5/23/09

Memories and Metal Pots

By Keith Fisher


Several years ago, our government set aside one day a year, specifically designed to remember those who died in the service to their country. Since then, Memorial Day has evolved into so much more.


Now, it’s a day to remember all our loved ones who’ve passed away. It’s a day off from work, a three-day weekend. The first real warm day to get outside.


In my family, we used to set aside part of the weekend to visit all the dead ancestors and place flowers on their grave. When my Grandfather died, my mother inherited his list. Grandpa visited every grave he knew about and since he raised peonies to sell, he gave the extras to his ancestors and placed color on their graves.


A few years ago, we started a tradition in my father’s family. After placing flowers on Grandpa’s grave, We’d go to the family home and visit. A picnic would ensue on Grandma’s front lawn. There were times over the years, when camping and fishing were the order of the day, and vacations were sometimes planned during that time, but we always migrated back to family members and the comforting feeling of being connected.


This year will be different for me. It’s the first Memorial Day since my father died. His headstone has been placed, waiting for the onslaught of those who miss him. I took a picture last year of Mom and Dad at his father’s grave. Who knew that we would be visiting him this year?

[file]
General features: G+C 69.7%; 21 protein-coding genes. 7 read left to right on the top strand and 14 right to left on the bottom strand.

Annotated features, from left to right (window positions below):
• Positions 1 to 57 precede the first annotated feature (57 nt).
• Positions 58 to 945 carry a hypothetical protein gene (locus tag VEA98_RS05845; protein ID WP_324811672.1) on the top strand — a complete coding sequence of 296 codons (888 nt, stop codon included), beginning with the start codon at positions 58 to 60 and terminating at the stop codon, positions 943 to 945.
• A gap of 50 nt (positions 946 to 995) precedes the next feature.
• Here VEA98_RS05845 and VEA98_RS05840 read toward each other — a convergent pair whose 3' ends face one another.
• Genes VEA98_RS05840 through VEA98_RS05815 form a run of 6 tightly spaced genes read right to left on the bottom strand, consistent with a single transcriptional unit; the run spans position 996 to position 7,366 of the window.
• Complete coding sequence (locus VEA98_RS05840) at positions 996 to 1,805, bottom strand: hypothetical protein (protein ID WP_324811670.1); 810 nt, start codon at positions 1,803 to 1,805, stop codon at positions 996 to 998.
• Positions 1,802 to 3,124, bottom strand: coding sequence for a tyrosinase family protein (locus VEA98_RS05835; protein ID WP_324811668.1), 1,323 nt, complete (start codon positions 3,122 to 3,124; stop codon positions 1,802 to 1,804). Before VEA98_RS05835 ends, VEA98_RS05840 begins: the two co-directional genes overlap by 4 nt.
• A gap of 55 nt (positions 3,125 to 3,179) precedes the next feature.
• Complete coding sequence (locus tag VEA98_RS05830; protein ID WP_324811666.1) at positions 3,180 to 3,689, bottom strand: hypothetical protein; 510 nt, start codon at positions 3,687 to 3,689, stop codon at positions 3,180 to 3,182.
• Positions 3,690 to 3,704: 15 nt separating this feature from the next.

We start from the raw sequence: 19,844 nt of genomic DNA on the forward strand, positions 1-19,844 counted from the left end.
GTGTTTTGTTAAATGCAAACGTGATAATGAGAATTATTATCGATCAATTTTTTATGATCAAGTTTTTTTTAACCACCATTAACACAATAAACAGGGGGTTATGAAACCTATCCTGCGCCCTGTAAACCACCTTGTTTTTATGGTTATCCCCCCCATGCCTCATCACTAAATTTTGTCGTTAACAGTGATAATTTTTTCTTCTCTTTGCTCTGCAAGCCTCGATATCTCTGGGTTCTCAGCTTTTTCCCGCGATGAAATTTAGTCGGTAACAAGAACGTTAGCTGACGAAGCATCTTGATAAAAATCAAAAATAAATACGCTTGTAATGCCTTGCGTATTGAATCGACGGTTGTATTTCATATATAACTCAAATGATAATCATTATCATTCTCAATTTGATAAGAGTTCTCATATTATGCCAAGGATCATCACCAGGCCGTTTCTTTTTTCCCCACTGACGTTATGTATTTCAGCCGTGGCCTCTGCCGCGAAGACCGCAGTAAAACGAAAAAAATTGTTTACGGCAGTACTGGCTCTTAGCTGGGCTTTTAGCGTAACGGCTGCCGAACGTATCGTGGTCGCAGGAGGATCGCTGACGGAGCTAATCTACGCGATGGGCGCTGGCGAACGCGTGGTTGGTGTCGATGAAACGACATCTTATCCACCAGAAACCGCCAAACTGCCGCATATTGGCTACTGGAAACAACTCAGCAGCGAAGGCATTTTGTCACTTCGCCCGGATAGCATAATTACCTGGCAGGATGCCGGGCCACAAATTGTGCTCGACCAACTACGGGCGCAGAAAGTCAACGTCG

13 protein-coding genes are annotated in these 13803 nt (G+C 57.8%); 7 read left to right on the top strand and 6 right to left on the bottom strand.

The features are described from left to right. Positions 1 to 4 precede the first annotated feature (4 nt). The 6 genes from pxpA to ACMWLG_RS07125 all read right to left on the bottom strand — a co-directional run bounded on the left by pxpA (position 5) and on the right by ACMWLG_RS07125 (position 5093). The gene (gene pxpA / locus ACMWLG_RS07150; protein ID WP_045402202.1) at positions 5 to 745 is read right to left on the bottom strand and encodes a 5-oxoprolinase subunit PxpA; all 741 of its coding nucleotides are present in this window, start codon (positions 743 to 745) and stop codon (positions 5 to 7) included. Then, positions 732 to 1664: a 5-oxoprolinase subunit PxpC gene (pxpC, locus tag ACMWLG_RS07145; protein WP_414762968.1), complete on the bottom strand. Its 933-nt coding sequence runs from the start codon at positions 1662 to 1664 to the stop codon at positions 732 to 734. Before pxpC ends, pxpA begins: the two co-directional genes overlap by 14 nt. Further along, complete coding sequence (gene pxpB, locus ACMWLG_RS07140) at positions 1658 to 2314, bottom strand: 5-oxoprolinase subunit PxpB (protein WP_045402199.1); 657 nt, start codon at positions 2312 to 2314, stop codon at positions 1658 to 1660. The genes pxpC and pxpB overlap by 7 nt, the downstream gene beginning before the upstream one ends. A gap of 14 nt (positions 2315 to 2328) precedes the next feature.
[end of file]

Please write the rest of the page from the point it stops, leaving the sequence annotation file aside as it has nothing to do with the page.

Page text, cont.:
I’ve witnessed some interesting traditions practiced in cemeteries over the years including big family picnics on the grave. I’ve seen "super sized" fast food left on graves. Candy, letters, pictures, and solar walkway lights. The latter gave me cause to wonder for awhile when I passed the cemetery on the way home from my writers critique group.


I stopped one day, and discovered the lights. What a great idea, I thought. It was a nightlight in case the deceased woke in the middle of the night in unfamiliar surroundings. I guess it could be interpreted as an eternal flame?

Whatever your tradition, make your front yard the one everyone stops at. Start cooking in the morning. If you get the word out, they will show up, and you will be the host of a great party. Everyone will remember those who have passed. And they will remember you for the great food you cooked.

By the way, you’re invited to come to the Camp Chef DOG (Dutch oven gathering) It’s a pot luck party so come and cook something. June 6, at the Campchef plant in Logan, Utah. Address and more info to follow.

2 comments:

Tristi Pinkston said...

I like the idea of leaving something personal on a grave, something that means something to both. Thanks for sharing.

Rachelle said...

Thinking of you and hope you made it through the day okay.
I posted info about my new Ribbon Box on my blog, it’s so neat! If you’d like to see details, please stop by!